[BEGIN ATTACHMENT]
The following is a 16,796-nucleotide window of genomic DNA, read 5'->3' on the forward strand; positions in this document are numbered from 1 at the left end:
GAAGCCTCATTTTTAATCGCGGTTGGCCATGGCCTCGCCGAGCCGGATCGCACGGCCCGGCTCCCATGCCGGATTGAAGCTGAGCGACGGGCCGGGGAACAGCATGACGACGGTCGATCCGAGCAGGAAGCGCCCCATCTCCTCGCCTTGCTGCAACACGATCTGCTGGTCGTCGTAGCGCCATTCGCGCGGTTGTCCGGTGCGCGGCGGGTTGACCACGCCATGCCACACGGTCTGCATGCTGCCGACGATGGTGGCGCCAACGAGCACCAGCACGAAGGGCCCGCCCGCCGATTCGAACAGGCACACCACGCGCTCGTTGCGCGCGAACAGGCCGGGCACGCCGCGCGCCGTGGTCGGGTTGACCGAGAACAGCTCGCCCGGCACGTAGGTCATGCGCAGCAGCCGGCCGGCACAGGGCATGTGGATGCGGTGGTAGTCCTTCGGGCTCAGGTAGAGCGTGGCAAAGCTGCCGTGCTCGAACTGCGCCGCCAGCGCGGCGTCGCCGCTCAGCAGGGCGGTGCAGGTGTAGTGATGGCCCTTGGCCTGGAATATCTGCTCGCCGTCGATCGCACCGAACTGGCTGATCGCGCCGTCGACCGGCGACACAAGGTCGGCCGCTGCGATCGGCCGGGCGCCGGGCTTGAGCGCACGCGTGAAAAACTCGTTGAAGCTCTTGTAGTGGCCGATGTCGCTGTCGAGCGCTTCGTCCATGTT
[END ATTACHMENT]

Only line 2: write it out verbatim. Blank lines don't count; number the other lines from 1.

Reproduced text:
GAAGCCTCATTTTTAATCGCGGTTGGCCATGGCCTCGCCGAGCCGGATCGCACGGCCCGGCTCCCATGCCGGATTGAAGCTGAGCGACGGGCCGGGGAACAGCATGACGACGGTCGATCCGAGCAGGAAGCGCCCCATCTCCTCGCCTTGCTGCAACACGATCTGCTGGTCGTCGTAGCGCCATTCGCGCGGTTGTCCGGTGCGCGGCGGGTTGACCACGCCATGCCACACGGTCTGCATGCTGCCGACGATGGTGGCGCCAACGAGCACCAGCACGAAGGGCCCGCCCGCCGATTCGAACAGGCACACCACGCGCTCGTTGCGCGCGAACAGGCCGGGCACGCCGCGCGCCGTGGTCGGGTTGACCGAGAACAGCTCGCCCGGCACGTAGGTCATGCGCAGCAGCCGGCCGGCACAGGGCATGTGGATGCGGTGGTAGTCCTTCGGGCTCAGGTAGAGCGTGGCAAAGCTGCCGTGCTCGAACTGCGCCGCCAGCGCGGCGTCGCCGCTCAGCAGGGCGGTGCAGGTGTAGTGATGGCCCTTGGCCTGGAATATCTGCTCGCCGTCGATCGCACCGAACTGGCTGATCGCGCCGTCGACCGGCGACACAAGGTCGGCCGCTGCGATCGGCCGGGCGCCGGGCTTGAGCGCACGCGTGAAAAACTCGTTGAAGCTCTTGTAGTGGCCGATGTCGCTGTCGAGCGCTTCGTCCATGTT